Alice Maher is one of Ireland’s most established and influential artists and yet despite the long familiarity of her work she hasn’t lost the ability to surprise and unsettle. Her art is always mutating, fresh and dynamic. This new installation, Vox Materia, continues her sustained interrogation into the aesthetic potential of hybrid forms. Maher claims that her work is “not declamatory” but instead driven by a desire to “extend figuration into other realms” and offer a haptic as well as visual poetics of form. It includes a series of hand-made sculptural forms and largescale prints on paper. In common with a lot of her well-known work Maher began with a figure drawn from mythology and folklore. In this case it was a 12th century carving of a Mermaid from the neighbouring Kilcooly Abbey.
Maher describes the mermaid as a “hybrid creature that transgresses boundaries between human and animal” making it an exemplary figure for embodying many of the themes and motifs that frequently appear throughout her rich and exquisite oeuvre. As a site for projecting both human desire and fear the mermaid offers the promise that the body can become reconsidered and reconstituted through relationships with unfamiliar forms. It also serves as a powerful political and ethical metaphor for the general ways in which identities can be subsumed. In particular it refers to the contemporary conditions of female identity and the possibilities offered the female voice. It also reminds us that erotics and aesthetics are often inseparable.
Above is an excerpt from a text by Francis Halsall for Irish Arts Review
There is a song on “repeat play” in the studio. It is late. I am wallowing in my thoughts, my focus drifting between the music and my own ideas, surrounded by paintings.
“…all alone and lost…”
I am there, very much alone and must somehow use this time, make it count.
“O the day we met I went astray …”
I should be somewhere else, helping someone else. Nothing here could be as important as that.
“…and now I’m lost, too late to pray…”
I have made five paintings. I made them with my thoughts, my obsessions and my anxieties. I let myself make this work. Lost in thoughts. What I have lost.
“Take my advice or you’ll curse the day, you started rolling down that Lost Highway.”
I tried to allow anything into the paintings – from the big questions to the incidental, the accidental. I made this work with revisions and editing, with experience and knowledge because I had to, I cannot “unlearn” who I have become. I am older now.
“Take my advice or you’ll curse the day you started rollin’ down that Lost Highway.”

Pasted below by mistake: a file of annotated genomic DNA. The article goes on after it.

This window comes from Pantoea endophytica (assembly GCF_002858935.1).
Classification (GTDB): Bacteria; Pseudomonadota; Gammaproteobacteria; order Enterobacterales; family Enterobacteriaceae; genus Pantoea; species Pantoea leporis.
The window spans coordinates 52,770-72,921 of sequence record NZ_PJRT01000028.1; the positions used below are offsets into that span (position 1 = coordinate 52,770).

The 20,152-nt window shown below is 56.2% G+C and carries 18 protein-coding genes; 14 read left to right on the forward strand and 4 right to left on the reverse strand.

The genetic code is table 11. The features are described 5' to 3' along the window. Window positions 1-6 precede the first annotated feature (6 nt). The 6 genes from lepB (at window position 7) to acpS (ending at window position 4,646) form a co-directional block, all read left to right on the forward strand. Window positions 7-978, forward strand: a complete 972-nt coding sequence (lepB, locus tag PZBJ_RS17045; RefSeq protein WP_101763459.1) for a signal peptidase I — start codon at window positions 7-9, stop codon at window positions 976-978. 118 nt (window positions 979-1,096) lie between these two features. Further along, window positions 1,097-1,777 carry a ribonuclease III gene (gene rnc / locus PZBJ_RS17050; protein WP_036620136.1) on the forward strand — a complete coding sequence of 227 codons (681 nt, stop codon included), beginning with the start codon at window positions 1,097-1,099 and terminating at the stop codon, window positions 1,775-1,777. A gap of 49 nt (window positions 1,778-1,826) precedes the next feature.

I made these paintings while thinking about the future. I am a father now. I made them while thinking about my past. I am a son, still. Probably everyone is on that Highway or, at least feels it occasionally. Maybe he was lonely but he sure wasn’t alone. His was no VIP club. It is late and time to go home.
“… just another guy on the Lost Highway.”
In As it Goes, interiors and exteriors merge, voids and forms are interchangeable and within the pictorial plane, perceptual slippages occur. Spatial boundaries assert and digress continually, creating an assemblage of fragmentary gestures that affirm a cohesive whole. These paintings celebrate dream logic and the capacity of images to describe the subconscious, intangible and metaphysical experience.
Within his practice, Scullion endeavors to make a painting without deciding what the completion of that painting might entail or how the final image will announce itself. Instead he allows the paintings to settle for periods of time after working on them, acknowledging specific chance elements that have come to exist within the paintings, independent of his own intentionality. His deferential attitude toward the use of paint as a medium allows each work to develop its own character, with flourishes, nuances and details that are particular to each composition, affording them a certain capriciousness. They are believable and convincing whilst being simultaneously nonsensical, in this way they retain their humour and lightness. Scullion is interested in the idea of nonsense, how we order truth and illusion, and the visual criteria for both. He is interested in the creation of images with such verisimilitude as to produce a trompe l’oeil. Scullion’s paintings are willfully disorientating and incorporate fictional architecture and landscape. There are aspects of the image that we trust, but simultaneously know to be illogical.
All photographic works, Hahnemuhle Fine Art Pearl 285gsm Prints framed and made using Ultra Chrome HDR pigment inks and UV protective spray.
6th -29th September, 2018
Why do nation-states desire walls? What do walls promise to secure, protect, contain or keep at bay? These are questions Elaine Byrne interrogates in her new work, borderline.
As nations are building fortified boundaries at an accelerating rate, Byrne uses photography and sculpture to examine the anxieties of sovereign impotence such “walling” betrays. Her work layers impossible perspectives and excavates the motivations for constructing these barriers. Traversing boundaries from Tijuana, Mexico to Melilla in Spain, Byrne reflects that, on the surface, these walls vary in what they aim to deter –workers or asylum seekers; drugs, weapons, terror; ethnic or religious mixing—yet there are common dimensions to their proliferation at this moment in world history.
Often, the true purpose for constructing fortified barriers is not one of national security but economics. Each of the new boundary can be seen to issue from certain pressures on states exerted by globalisation, where a globalised world harbors fundamental tensions between opening and enclosing. These tensions materialise a contradiction between increasingly liberalised borders on the one hand, and the devotion of unprecedented funds and energies to border fortification on the other.